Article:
I think that question was first asked some sixty years ago. I think it should be asked again. However, the big topic right now in the writing world is the fascinating transition the publishing world is going through. Electronic book readers such as Amazon’s Kindle are taking business away from the traditional book publishing/selling industry. E-publishing may change the written world as much as e-music affected the music industry in the last decade.
As a fairly new author with three published mystery/thrillers, even I can sense firsthand the growing momentum and the increased tension in the industry. Nevertheless, I don’t see the changes as being negative to the author. In fact a serious case could be made that the changes may make it easier for an author to get his/her work in front of the public. Indeed, my two books that are already on Kindle: Dead Men Can Kill and Cold Winter’s Kill, are selling faster on Amazon in the electronic format than in paper format.
A much bigger concern that I have is the proliferation of online/wireless access to television programs that now reaches all the way down to the cell phone. Watching television is virtually a national pastime in this country, while a minority of adults routinely read books. It’s been my experience that people discuss television shows with each other much more often than they discuss books they’ve read.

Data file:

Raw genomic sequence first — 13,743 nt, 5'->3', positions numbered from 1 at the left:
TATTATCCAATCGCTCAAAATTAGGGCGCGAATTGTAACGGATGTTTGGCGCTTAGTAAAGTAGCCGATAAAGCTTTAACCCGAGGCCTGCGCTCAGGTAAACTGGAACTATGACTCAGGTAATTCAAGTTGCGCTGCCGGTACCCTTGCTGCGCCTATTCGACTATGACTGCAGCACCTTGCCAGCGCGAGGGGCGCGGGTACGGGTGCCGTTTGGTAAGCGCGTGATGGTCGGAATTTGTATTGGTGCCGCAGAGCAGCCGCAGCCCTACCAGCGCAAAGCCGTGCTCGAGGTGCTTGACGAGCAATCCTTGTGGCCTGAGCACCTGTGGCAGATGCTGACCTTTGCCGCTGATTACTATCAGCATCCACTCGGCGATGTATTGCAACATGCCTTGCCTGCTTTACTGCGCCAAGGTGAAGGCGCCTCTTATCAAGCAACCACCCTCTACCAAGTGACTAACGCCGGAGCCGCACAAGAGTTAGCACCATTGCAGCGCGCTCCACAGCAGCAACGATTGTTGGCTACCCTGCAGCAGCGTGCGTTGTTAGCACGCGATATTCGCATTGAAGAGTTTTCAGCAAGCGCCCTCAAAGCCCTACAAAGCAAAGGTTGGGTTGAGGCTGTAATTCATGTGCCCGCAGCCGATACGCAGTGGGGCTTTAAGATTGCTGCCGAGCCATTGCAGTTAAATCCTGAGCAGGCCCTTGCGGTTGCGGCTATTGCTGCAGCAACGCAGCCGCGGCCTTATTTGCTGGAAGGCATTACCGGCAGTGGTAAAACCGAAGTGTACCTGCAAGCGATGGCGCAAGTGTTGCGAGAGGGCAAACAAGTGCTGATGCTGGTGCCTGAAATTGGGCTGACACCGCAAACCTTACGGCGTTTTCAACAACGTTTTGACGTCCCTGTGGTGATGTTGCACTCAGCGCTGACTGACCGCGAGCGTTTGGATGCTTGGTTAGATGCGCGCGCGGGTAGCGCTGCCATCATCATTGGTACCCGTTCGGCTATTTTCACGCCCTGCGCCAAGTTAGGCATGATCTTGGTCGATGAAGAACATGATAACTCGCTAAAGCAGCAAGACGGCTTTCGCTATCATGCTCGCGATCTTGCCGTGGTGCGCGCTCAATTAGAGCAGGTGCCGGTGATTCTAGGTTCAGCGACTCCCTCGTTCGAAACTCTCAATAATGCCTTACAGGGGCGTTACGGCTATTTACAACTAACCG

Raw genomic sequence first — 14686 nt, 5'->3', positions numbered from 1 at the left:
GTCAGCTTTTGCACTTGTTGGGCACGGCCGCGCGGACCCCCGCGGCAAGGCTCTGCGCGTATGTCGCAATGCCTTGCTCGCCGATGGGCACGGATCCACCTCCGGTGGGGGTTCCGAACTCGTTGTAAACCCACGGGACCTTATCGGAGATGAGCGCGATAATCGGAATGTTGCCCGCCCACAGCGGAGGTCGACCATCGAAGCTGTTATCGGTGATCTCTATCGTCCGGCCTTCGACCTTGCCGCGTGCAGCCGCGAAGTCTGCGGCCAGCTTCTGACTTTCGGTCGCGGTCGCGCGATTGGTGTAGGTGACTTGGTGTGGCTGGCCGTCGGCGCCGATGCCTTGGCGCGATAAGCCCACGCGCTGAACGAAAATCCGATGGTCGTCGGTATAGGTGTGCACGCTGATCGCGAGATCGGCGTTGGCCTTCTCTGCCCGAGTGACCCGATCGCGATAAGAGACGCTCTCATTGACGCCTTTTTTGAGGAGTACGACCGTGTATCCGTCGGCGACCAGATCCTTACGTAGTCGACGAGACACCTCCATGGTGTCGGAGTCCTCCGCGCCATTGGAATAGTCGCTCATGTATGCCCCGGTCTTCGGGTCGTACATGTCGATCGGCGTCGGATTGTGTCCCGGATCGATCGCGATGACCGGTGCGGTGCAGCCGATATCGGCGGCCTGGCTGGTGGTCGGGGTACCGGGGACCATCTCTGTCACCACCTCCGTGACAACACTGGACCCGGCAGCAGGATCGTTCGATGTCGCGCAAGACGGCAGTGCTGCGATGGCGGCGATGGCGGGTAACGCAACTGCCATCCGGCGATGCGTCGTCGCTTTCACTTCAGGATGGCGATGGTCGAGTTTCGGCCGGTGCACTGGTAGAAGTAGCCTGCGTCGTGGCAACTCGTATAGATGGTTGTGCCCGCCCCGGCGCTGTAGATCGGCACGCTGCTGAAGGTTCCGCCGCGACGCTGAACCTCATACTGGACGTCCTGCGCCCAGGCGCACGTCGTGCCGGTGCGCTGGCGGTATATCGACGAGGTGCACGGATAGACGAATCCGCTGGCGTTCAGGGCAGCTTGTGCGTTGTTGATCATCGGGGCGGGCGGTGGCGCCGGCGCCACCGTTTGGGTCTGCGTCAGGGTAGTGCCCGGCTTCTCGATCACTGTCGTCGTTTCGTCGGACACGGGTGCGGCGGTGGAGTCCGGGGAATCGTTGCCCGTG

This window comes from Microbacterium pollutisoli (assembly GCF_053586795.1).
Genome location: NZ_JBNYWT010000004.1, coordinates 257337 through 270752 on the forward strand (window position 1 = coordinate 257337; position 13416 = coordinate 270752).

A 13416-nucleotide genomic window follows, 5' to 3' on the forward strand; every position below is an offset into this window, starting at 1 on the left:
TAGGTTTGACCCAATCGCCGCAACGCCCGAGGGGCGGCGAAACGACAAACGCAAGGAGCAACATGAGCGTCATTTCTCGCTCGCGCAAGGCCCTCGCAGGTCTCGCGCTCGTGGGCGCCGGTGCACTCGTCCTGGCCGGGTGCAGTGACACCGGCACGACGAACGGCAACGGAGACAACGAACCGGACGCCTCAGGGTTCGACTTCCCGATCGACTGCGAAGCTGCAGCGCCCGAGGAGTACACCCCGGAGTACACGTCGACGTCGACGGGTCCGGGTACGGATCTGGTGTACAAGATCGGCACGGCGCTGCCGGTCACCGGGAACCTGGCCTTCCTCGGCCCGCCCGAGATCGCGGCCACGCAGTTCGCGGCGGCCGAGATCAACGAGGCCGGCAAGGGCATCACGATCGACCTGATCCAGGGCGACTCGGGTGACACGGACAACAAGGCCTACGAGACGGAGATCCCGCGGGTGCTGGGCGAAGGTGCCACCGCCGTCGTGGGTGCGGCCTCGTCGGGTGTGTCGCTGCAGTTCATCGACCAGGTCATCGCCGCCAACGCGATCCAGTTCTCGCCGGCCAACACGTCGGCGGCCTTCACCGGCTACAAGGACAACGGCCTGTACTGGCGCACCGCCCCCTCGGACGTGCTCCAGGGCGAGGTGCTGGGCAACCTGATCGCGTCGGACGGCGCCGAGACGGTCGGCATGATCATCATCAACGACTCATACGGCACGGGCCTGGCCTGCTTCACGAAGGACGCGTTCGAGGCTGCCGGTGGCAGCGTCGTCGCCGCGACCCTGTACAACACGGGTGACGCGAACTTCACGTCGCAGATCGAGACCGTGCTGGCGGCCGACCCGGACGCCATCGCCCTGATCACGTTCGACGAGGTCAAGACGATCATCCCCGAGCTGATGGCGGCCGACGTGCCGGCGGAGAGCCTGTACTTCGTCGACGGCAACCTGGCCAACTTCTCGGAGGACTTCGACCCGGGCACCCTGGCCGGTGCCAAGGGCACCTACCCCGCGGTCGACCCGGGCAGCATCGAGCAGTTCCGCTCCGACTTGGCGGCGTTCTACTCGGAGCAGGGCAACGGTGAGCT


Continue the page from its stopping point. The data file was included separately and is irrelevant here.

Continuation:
I saw a television commercial the other day extolling the capability of being able to download your favorite television shows. The commercial went on to explain how watching these shows from your handheld device can make time pass more pleasantly while you’re waiting in line at the DMV, or at some other appointment. Wouldn’t it nice to watch the show you missed last night while on the bus/train during you morning commute?
Many people currently “kill” that same time reading books. For a lot of busy people, that may be the only free time for them to read. Books have always been portable. Now, the number one evening pastime has become ubiquitous, and being away from home won’t mean you can’t watch television.
My concern is that the percentage of the American people who consider themselves regular book readers will decrease over time as the ability to “turn on the TV,” no matter where you are, becomes the norm. If fewer people read books, then fewer people will buy books, and that’s not good for authors.
Bob Doerr grew up in a military family, graduated from the Air Force Academy, and then had a twenty eight year career of his own in the Air Force. In the Air Force, Bob specialized in criminal investigations and counterintelligence gaining significant insight to the worlds of crime, espionage and terrorism. This background has helped Bob develop the fictional plots and characters in his books. Bob is now a full time author, with three mystery/thrillers already published and a fourth to be released in the fall, 2011. His book Cold Winter’s Kill was a finalist for the 2010 Eric Hoffer Award. He lives in Garden Ridge, Texas, with his wife of 37 years, their pet dog, Skyler, and ornery cat Cinco.